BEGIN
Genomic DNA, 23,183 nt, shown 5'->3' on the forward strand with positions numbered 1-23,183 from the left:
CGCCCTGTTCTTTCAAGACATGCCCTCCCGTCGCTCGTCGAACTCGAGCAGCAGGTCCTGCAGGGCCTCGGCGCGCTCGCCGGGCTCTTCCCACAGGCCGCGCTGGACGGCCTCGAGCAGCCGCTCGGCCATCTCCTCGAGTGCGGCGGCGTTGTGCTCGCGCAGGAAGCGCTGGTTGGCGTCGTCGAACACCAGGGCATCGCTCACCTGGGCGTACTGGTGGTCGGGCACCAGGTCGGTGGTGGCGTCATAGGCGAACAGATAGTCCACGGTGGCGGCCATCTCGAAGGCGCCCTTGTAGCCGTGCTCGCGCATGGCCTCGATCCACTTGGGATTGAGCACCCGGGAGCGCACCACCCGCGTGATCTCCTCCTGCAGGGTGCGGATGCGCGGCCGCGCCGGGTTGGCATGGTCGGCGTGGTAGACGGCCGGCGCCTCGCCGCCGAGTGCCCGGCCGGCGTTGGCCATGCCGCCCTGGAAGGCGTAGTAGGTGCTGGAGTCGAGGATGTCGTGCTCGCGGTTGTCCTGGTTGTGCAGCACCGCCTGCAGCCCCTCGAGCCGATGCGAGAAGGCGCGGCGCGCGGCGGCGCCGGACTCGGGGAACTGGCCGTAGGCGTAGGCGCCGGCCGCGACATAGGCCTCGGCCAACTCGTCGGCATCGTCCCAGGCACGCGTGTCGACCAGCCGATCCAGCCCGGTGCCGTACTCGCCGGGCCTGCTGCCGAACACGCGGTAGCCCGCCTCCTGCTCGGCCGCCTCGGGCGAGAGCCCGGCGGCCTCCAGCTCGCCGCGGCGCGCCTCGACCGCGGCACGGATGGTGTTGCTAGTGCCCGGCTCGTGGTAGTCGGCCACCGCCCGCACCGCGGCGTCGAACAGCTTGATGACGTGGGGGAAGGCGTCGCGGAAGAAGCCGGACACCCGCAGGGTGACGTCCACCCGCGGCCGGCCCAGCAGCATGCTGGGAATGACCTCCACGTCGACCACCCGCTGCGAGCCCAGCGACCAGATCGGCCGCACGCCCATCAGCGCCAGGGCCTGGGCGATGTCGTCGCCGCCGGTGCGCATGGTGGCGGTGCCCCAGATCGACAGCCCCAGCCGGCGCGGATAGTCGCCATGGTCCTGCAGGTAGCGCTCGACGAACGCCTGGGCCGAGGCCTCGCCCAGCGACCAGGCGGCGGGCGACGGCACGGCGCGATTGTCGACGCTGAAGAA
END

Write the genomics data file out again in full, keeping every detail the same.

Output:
Genomic DNA, 23,183 nt, shown 5'->3' on the forward strand with positions numbered 1-23,183 from the left:
CGCCCTGTTCTTTCAAGACATGCCCTCCCGTCGCTCGTCGAACTCGAGCAGCAGGTCCTGCAGGGCCTCGGCGCGCTCGCCGGGCTCTTCCCACAGGCCGCGCTGGACGGCCTCGAGCAGCCGCTCGGCCATCTCCTCGAGTGCGGCGGCGTTGTGCTCGCGCAGGAAGCGCTGGTTGGCGTCGTCGAACACCAGGGCATCGCTCACCTGGGCGTACTGGTGGTCGGGCACCAGGTCGGTGGTGGCGTCATAGGCGAACAGATAGTCCACGGTGGCGGCCATCTCGAAGGCGCCCTTGTAGCCGTGCTCGCGCATGGCCTCGATCCACTTGGGATTGAGCACCCGGGAGCGCACCACCCGCGTGATCTCCTCCTGCAGGGTGCGGATGCGCGGCCGCGCCGGGTTGGCATGGTCGGCGTGGTAGACGGCCGGCGCCTCGCCGCCGAGTGCCCGGCCGGCGTTGGCCATGCCGCCCTGGAAGGCGTAGTAGGTGCTGGAGTCGAGGATGTCGTGCTCGCGGTTGTCCTGGTTGTGCAGCACCGCCTGCAGCCCCTCGAGCCGATGCGAGAAGGCGCGGCGCGCGGCGGCGCCGGACTCGGGGAACTGGCCGTAGGCGTAGGCGCCGGCCGCGACATAGGCCTCGGCCAACTCGTCGGCATCGTCCCAGGCACGCGTGTCGACCAGCCGATCCAGCCCGGTGCCGTACTCGCCGGGCCTGCTGCCGAACACGCGGTAGCCCGCCTCCTGCTCGGCCGCCTCGGGCGAGAGCCCGGCGGCCTCCAGCTCGCCGCGGCGCGCCTCGACCGCGGCACGGATGGTGTTGCTAGTGCCCGGCTCGTGGTAGTCGGCCACCGCCCGCACCGCGGCGTCGAACAGCTTGATGACGTGGGGGAAGGCGTCGCGGAAGAAGCCGGACACCCGCAGGGTGACGTCCACCCGCGGCCGGCCCAGCAGCATGCTGGGAATGACCTCCACGTCGACCACCCGCTGCGAGCCCAGCGACCAGATCGGCCGCACGCCCATCAGCGCCAGGGCCTGGGCGATGTCGTCGCCGCCGGTGCGCATGGTGGCGGTGCCCCAGATCGACAGCCCCAGCCGGCGCGGATAGTCGCCATGGTCCTGCAGGTAGCGCTCGACGAACGCCTGGGCCGAGGCCTCGCCCAGCGACCAGGCGGCGGGCGACGGCACGGCGCGATTGTCGACGCTGAAGAA